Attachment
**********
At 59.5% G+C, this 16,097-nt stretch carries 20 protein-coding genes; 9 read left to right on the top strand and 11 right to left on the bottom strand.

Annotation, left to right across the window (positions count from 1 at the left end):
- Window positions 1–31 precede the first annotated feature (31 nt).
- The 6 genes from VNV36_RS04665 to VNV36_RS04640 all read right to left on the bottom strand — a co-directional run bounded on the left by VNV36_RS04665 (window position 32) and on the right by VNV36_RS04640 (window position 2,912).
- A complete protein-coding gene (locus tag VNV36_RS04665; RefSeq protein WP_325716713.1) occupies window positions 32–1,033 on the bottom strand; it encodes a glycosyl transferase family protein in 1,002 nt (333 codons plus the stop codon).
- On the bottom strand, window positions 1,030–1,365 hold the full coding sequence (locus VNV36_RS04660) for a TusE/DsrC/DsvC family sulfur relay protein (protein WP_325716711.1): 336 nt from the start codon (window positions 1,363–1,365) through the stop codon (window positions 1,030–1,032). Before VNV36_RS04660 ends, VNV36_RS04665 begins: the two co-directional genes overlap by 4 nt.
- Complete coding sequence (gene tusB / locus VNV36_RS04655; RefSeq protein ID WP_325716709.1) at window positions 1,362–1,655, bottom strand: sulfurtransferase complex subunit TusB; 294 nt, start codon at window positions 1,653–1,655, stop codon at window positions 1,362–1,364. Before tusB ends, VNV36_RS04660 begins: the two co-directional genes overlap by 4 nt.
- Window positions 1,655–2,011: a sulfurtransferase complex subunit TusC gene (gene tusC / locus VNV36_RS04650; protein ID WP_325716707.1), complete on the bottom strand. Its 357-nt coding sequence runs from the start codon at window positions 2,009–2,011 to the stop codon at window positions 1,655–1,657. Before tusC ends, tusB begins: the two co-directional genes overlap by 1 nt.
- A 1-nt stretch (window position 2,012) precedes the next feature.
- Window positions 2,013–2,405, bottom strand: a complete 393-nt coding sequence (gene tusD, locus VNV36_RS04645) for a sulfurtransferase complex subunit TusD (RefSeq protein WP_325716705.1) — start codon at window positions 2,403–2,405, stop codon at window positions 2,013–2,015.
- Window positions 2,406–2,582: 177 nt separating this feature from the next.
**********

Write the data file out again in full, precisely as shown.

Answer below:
At 59.5% G+C, this 16,097-nt stretch carries 20 protein-coding genes; 9 read left to right on the top strand and 11 right to left on the bottom strand.

Annotation, left to right across the window (positions count from 1 at the left end):
- Window positions 1–31 precede the first annotated feature (31 nt).
- The 6 genes from VNV36_RS04665 to VNV36_RS04640 all read right to left on the bottom strand — a co-directional run bounded on the left by VNV36_RS04665 (window position 32) and on the right by VNV36_RS04640 (window position 2,912).
- A complete protein-coding gene (locus tag VNV36_RS04665; RefSeq protein WP_325716713.1) occupies window positions 32–1,033 on the bottom strand; it encodes a glycosyl transferase family protein in 1,002 nt (333 codons plus the stop codon).
- On the bottom strand, window positions 1,030–1,365 hold the full coding sequence (locus VNV36_RS04660) for a TusE/DsrC/DsvC family sulfur relay protein (protein WP_325716711.1): 336 nt from the start codon (window positions 1,363–1,365) through the stop codon (window positions 1,030–1,032). Before VNV36_RS04660 ends, VNV36_RS04665 begins: the two co-directional genes overlap by 4 nt.
- Complete coding sequence (gene tusB / locus VNV36_RS04655; RefSeq protein ID WP_325716709.1) at window positions 1,362–1,655, bottom strand: sulfurtransferase complex subunit TusB; 294 nt, start codon at window positions 1,653–1,655, stop codon at window positions 1,362–1,364. Before tusB ends, VNV36_RS04660 begins: the two co-directional genes overlap by 4 nt.
- Window positions 1,655–2,011: a sulfurtransferase complex subunit TusC gene (gene tusC / locus VNV36_RS04650; protein ID WP_325716707.1), complete on the bottom strand. Its 357-nt coding sequence runs from the start codon at window positions 2,009–2,011 to the stop codon at window positions 1,655–1,657. Before tusC ends, tusB begins: the two co-directional genes overlap by 1 nt.
- A 1-nt stretch (window position 2,012) precedes the next feature.
- Window positions 2,013–2,405, bottom strand: a complete 393-nt coding sequence (gene tusD, locus VNV36_RS04645) for a sulfurtransferase complex subunit TusD (RefSeq protein WP_325716705.1) — start codon at window positions 2,403–2,405, stop codon at window positions 2,013–2,015.
- Window positions 2,406–2,582: 177 nt separating this feature from the next.